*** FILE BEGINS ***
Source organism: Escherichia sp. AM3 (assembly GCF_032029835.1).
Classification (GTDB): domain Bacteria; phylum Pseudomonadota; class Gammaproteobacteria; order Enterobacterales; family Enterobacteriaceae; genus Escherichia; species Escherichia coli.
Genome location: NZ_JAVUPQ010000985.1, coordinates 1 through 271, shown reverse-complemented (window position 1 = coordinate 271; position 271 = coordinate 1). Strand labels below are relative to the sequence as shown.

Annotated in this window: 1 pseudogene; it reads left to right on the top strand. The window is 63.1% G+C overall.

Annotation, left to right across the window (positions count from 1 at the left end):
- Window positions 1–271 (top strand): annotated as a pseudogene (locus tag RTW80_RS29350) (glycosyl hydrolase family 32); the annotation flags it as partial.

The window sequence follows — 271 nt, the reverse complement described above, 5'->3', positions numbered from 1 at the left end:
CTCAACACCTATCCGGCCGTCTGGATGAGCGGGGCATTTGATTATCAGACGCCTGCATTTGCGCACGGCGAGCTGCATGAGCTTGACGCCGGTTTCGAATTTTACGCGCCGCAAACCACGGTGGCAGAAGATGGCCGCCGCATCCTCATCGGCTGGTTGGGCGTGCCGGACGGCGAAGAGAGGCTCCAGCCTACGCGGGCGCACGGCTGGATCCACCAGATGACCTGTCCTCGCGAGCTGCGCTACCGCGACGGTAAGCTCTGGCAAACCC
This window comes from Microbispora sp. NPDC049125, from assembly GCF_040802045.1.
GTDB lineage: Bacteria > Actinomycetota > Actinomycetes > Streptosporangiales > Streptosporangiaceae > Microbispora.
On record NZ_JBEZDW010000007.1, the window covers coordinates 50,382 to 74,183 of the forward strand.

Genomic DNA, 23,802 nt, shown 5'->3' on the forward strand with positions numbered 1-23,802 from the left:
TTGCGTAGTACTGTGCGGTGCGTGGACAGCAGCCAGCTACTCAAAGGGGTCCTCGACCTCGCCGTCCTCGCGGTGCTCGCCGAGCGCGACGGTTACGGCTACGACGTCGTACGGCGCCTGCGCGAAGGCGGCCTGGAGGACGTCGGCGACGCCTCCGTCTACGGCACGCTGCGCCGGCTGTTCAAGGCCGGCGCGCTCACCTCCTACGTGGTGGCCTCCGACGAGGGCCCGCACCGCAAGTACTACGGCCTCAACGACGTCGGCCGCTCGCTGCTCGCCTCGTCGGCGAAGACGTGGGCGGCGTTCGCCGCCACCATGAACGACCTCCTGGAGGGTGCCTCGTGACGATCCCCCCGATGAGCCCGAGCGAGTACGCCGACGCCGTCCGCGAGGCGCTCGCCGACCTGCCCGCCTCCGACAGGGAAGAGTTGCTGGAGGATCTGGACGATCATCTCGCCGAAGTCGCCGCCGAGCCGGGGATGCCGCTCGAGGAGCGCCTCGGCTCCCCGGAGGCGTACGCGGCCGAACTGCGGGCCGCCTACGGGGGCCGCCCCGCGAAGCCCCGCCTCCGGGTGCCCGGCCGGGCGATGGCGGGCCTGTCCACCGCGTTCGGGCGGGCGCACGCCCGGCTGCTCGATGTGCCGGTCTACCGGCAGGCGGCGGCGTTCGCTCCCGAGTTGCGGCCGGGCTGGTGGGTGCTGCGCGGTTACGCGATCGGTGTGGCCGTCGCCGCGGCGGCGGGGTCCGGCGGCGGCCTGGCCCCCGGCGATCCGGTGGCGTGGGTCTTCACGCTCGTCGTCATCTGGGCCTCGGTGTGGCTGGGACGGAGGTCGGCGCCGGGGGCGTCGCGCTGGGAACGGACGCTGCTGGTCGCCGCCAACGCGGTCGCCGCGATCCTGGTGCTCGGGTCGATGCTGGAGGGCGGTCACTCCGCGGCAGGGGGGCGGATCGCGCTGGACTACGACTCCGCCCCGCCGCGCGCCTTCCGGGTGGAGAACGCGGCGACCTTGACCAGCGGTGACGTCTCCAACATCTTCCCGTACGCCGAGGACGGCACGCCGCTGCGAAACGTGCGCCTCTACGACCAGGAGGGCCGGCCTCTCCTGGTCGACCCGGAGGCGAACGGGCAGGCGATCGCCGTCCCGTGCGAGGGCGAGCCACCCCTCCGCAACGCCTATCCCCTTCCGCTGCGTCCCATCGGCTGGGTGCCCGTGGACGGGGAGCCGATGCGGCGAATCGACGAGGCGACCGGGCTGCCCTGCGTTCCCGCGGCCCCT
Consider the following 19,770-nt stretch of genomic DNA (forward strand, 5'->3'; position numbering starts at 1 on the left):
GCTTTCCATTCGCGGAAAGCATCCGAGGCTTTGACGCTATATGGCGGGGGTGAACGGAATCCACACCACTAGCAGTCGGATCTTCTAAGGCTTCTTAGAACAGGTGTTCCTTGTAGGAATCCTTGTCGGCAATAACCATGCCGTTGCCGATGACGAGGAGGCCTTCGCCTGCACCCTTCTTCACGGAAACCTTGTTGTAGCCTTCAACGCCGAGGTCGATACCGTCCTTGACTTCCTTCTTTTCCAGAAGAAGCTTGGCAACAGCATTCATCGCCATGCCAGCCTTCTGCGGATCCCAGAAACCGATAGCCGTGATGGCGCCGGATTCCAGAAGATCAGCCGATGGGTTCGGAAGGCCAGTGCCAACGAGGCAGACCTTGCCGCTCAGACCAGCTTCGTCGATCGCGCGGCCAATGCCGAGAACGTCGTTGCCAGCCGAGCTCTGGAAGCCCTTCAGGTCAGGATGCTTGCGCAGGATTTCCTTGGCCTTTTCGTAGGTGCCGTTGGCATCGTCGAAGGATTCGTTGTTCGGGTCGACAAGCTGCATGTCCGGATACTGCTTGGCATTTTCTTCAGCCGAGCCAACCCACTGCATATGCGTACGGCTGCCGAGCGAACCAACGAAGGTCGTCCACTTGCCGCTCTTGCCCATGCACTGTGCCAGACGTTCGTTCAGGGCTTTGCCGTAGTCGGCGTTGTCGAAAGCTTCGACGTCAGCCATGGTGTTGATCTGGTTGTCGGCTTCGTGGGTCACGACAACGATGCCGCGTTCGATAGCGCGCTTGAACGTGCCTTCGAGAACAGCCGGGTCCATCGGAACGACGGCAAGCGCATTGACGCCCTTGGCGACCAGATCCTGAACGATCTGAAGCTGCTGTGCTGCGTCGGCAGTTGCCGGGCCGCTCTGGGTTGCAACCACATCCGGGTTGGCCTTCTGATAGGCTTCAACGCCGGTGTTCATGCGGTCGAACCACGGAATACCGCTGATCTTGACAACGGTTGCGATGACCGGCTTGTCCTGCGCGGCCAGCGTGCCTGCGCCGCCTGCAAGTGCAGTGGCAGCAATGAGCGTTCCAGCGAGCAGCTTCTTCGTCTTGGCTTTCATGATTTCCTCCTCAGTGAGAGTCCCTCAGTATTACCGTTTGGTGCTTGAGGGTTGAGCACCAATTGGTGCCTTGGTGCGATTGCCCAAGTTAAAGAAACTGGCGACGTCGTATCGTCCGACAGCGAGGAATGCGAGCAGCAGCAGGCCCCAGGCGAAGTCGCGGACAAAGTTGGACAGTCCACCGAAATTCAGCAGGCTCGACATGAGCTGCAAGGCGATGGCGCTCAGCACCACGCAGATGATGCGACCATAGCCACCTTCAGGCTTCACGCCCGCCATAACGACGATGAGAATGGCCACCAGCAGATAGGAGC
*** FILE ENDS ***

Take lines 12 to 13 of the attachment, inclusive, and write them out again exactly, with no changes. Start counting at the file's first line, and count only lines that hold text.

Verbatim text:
Genomic DNA, 23,802 nt, shown 5'->3' on the forward strand with positions numbered 1-23,802 from the left:
TTGCGTAGTACTGTGCGGTGCGTGGACAGCAGCCAGCTACTCAAAGGGGTCCTCGACCTCGCCGTCCTCGCGGTGCTCGCCGAGCGCGACGGTTACGGCTACGACGTCGTACGGCGCCTGCGCGAAGGCGGCCTGGAGGACGTCGGCGACGCCTCCGTCTACGGCACGCTGCGCCGGCTGTTCAAGGCCGGCGCGCTCACCTCCTACGTGGTGGCCTCCGACGAGGGCCCGCACCGCAAGTACTACGGCCTCAACGACGTCGGCCGCTCGCTGCTCGCCTCGTCGGCGAAGACGTGGGCGGCGTTCGCCGCCACCATGAACGACCTCCTGGAGGGTGCCTCGTGACGATCCCCCCGATGAGCCCGAGCGAGTACGCCGACGCCGTCCGCGAGGCGCTCGCCGACCTGCCCGCCTCCGACAGGGAAGAGTTGCTGGAGGATCTGGACGATCATCTCGCCGAAGTCGCCGCCGAGCCGGGGATGCCGCTCGAGGAGCGCCTCGGCTCCCCGGAGGCGTACGCGGCCGAACTGCGGGCCGCCTACGGGGGCCGCCCCGCGAAGCCCCGCCTCCGGGTGCCCGGCCGGGCGATGGCGGGCCTGTCCACCGCGTTCGGGCGGGCGCACGCCCGGCTGCTCGATGTGCCGGTCTACCGGCAGGCGGCGGCGTTCGCTCCCGAGTTGCGGCCGGGCTGGTGGGTGCTGCGCGGTTACGCGATCGGTGTGGCCGTCGCCGCGGCGGCGGGGTCCGGCGGCGGCCTGGCCCCCGGCGATCCGGTGGCGTGGGTCTTCACGCTCGTCGTCATCTGGGCCTCGGTGTGGCTGGGACGGAGGTCGGCGCCGGGGGCGTCGCGCTGGGAACGGACGCTGCTGGTCGCCGCCAACGCGGTCGCCGCGATCCTGGTGCTCGGGTCGATGCTGGAGGGCGGTCACTCCGCGGCAGGGGGGCGGATCGCGCTGGACTACGACTCCGCCCCGCCGCGCGCCTTCCGGGTGGAGAACGCGGCGACCTTGACCAGCGGTGACGTCTCCAACATCTTCCCGTACGCCGAGGACGGCACGCCGCTGCGAAACGTGCGCCTCTACGACCAGGAGGGCCGGCCTCTCCTGGTCGACCCGGAGGCGAACGGGCAGGCGATCGCCGTCCCGTGCGAGGGCGAGCCACCCCTCCGCAACGCCTATCCCCTTCCGCTGCGTCCCATCGGCTGGGTGCCCGTGGACGGGGAGCCGATGCGGCGAATCGACGAGGCGACCGGGCTGCCCTGCGTTCCCGCGGCCCCT